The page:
At last count, Mexican billionaire Carlos Slim Helú controlled 15.3 percent of the company, or 23.1 million shares; Tod’s chief Diego Della Valle owed 14.2 percent, or 22.7 million shares, and Southeastern Asset Management Inc. held 11.4 percent, or 17.4 million shares.
Saks owns 53 percent of its square footage, or 27 of its 42 department stores, Trussell said.
The Fifth Avenue flagship is clearly the company’s 660,000-square-foot crown jewel. The analyst said the store on its own is arguably worth more than $1 billion, pushing the value of all of the company real estate to nearly $2 billion.
“Our [leveraged buyout] model suggests a potential price range of $16 to $19,” Trussell said.
Maxim Group senior retail analyst Rick Snyder has a “buy” recommendation on Saks shares, with $18.50 as the price target — which he said was the minimum price for a deal. His reasoning was that Saks is in a “unique position to capitalize on the growing trend of omnichannel selling.”
The retailer recently extended the responsibilities of its top merchants to cover both saks.com and stores, and this fall Saks will launch off5th.com.
“We believe firmly that omnichannel and bricks-and-mortar linked to the digital is the longer-term winning strategy,” Sadove said. “The lines are blurring between channels, and it’s one of the reasons we don’t report the Internet sales anymore.”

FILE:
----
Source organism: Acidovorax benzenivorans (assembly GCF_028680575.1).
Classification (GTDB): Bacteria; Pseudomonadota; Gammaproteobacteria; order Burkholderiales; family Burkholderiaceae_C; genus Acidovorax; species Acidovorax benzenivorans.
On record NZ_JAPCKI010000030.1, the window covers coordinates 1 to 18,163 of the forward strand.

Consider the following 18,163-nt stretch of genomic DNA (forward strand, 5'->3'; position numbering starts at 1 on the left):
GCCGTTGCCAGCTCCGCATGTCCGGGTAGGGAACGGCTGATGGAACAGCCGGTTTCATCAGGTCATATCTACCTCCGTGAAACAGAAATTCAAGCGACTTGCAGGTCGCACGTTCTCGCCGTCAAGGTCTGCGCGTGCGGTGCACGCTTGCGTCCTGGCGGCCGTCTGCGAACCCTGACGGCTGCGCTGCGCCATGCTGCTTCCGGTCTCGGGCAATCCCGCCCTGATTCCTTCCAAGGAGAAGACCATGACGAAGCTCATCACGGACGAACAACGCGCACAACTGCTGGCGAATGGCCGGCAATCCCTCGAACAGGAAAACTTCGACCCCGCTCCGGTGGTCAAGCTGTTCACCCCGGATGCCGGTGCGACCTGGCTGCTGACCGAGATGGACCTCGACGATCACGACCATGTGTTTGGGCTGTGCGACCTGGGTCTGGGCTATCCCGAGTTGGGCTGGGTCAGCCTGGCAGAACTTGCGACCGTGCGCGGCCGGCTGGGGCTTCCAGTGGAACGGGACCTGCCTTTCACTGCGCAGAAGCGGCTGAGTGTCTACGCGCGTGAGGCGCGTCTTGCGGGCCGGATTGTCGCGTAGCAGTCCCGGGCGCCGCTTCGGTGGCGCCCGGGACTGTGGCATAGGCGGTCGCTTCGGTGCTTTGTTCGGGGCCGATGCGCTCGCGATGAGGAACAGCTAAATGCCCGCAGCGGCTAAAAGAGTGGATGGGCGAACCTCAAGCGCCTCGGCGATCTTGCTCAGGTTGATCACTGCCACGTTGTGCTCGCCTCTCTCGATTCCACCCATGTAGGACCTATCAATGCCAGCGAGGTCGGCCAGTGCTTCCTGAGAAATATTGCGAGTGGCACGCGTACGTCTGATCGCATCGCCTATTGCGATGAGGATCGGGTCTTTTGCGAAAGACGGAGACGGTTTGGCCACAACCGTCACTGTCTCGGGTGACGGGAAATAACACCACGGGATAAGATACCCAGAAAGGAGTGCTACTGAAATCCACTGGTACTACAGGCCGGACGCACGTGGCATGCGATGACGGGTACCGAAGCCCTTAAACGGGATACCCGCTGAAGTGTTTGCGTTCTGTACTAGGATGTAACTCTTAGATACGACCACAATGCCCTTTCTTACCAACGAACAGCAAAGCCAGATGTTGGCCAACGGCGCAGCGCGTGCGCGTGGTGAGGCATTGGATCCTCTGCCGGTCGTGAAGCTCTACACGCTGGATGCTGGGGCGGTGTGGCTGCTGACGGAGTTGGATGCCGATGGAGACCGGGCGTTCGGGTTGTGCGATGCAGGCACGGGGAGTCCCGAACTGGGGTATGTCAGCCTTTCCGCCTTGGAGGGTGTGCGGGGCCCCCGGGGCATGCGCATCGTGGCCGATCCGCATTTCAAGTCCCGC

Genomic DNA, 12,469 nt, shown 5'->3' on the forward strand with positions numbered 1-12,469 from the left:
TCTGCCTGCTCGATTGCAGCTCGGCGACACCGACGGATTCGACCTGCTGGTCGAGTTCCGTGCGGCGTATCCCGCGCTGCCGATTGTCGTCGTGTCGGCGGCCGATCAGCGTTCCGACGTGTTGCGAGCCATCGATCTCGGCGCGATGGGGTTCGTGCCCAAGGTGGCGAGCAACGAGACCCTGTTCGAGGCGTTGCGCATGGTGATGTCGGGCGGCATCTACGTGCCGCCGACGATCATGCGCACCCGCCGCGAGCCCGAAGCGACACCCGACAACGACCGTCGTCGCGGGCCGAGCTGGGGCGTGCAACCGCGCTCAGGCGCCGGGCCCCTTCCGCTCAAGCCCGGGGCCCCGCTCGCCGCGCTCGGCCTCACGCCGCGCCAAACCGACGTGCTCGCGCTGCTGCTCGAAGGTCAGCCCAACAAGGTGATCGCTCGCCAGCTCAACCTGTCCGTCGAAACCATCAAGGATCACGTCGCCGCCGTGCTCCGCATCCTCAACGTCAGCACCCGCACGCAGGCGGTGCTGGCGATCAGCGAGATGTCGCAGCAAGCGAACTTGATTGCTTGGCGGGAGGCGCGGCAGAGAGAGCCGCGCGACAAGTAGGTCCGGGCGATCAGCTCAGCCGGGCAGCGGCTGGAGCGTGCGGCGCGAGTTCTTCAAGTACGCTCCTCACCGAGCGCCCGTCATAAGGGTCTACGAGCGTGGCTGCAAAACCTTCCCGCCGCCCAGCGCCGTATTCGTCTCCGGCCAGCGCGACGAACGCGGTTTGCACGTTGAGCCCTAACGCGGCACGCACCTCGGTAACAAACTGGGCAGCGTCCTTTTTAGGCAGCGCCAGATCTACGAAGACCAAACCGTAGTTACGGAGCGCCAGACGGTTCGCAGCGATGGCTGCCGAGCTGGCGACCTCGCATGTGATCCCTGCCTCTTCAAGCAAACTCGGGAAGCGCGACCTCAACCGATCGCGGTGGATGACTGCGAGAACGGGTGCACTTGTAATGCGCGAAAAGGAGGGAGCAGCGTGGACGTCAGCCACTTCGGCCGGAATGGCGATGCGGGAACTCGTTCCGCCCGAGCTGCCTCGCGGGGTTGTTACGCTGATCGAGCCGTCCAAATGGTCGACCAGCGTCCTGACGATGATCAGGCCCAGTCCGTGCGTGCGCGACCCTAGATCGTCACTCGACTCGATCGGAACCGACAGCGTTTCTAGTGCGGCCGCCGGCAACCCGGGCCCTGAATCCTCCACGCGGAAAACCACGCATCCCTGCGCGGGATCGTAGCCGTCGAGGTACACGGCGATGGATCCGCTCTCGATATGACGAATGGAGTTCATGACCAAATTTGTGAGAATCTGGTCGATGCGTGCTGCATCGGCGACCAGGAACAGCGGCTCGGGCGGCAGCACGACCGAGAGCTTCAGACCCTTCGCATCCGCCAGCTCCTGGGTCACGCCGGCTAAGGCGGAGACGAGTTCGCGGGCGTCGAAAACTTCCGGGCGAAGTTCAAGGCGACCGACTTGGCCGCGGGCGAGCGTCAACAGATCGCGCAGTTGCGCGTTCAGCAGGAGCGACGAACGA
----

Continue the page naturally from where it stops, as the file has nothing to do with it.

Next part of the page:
Snyder said Saks has “a very specialized product, with a specialized clientele. Omnichannel gives them the reach into those pockets of attractive consumers that don’t necessarily support a Saks Fifth Avenue store.”
The Maxim analyst also noted that luxury brands put Saks in a unique competitive position. “While all department stores are ‘brand compilers,’ Saks is in a unique position of compiling luxury brands.…Luxury goods manufacturers are more likely to invest back into the business of what makes their brands special and exclusive [versus an investment in mass distribution directly to the end consumer]. Also, luxury goods manufacturers are typically more willing to allow Saks to act as a showroom for their brands rather than build them. It would be difficult or impossible to replace or rival the showroom that Saks operates for these manufacturers in its Fifth Avenue property.”
Mary Epner, a principal at Mary Epner Retail Analysis, said, “Saks has the Fifth Avenue location and a strong e-commerce business, but the downside is that it has many problems maintaining a strong branch business.”
According to Epner, who has a merchandising background and did two tours of duty at Saks, “When one leaves New York City and heads to [Walt Whitman Mall on Long Island] as an example, Saks’ assortment isn’t as good as its competitors, such as a freestanding Gucci or Tory Burch store. And there’s the nearby [Americana Manhasset], which has the better options for the high-end merchandise.”
Maxim’s Snyder said Saks could close another six to seven stores, adding too that if consumers are buying online, Saks’ merchandising issues with its branch stores become “less of a problem.”